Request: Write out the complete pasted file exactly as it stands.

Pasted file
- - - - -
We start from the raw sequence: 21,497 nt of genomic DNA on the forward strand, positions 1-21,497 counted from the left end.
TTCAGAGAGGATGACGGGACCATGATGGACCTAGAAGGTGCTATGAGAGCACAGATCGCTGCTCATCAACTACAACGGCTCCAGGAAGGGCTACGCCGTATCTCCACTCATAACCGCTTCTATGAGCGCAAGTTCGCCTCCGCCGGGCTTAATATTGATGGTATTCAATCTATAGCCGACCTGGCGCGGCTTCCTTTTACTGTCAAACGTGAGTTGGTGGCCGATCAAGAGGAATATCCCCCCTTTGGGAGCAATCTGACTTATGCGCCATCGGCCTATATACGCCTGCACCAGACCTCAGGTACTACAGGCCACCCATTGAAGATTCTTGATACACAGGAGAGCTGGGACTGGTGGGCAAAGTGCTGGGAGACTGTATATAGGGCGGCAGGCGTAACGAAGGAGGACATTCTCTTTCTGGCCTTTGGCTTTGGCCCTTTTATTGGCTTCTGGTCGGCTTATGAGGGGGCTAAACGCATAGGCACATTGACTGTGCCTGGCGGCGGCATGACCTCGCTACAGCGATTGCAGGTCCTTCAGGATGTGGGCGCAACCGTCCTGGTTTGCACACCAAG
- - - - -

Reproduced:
We start from the raw sequence: 21,497 nt of genomic DNA on the forward strand, positions 1-21,497 counted from the left end.
TTCAGAGAGGATGACGGGACCATGATGGACCTAGAAGGTGCTATGAGAGCACAGATCGCTGCTCATCAACTACAACGGCTCCAGGAAGGGCTACGCCGTATCTCCACTCATAACCGCTTCTATGAGCGCAAGTTCGCCTCCGCCGGGCTTAATATTGATGGTATTCAATCTATAGCCGACCTGGCGCGGCTTCCTTTTACTGTCAAACGTGAGTTGGTGGCCGATCAAGAGGAATATCCCCCCTTTGGGAGCAATCTGACTTATGCGCCATCGGCCTATATACGCCTGCACCAGACCTCAGGTACTACAGGCCACCCATTGAAGATTCTTGATACACAGGAGAGCTGGGACTGGTGGGCAAAGTGCTGGGAGACTGTATATAGGGCGGCAGGCGTAACGAAGGAGGACATTCTCTTTCTGGCCTTTGGCTTTGGCCCTTTTATTGGCTTCTGGTCGGCTTATGAGGGGGCTAAACGCATAGGCACATTGACTGTGCCTGGCGGCGGCATGACCTCGCTACAGCGATTGCAGGTCCTTCAGGATGTGGGCGCAACCGTCCTGGTTTGCACACCAAG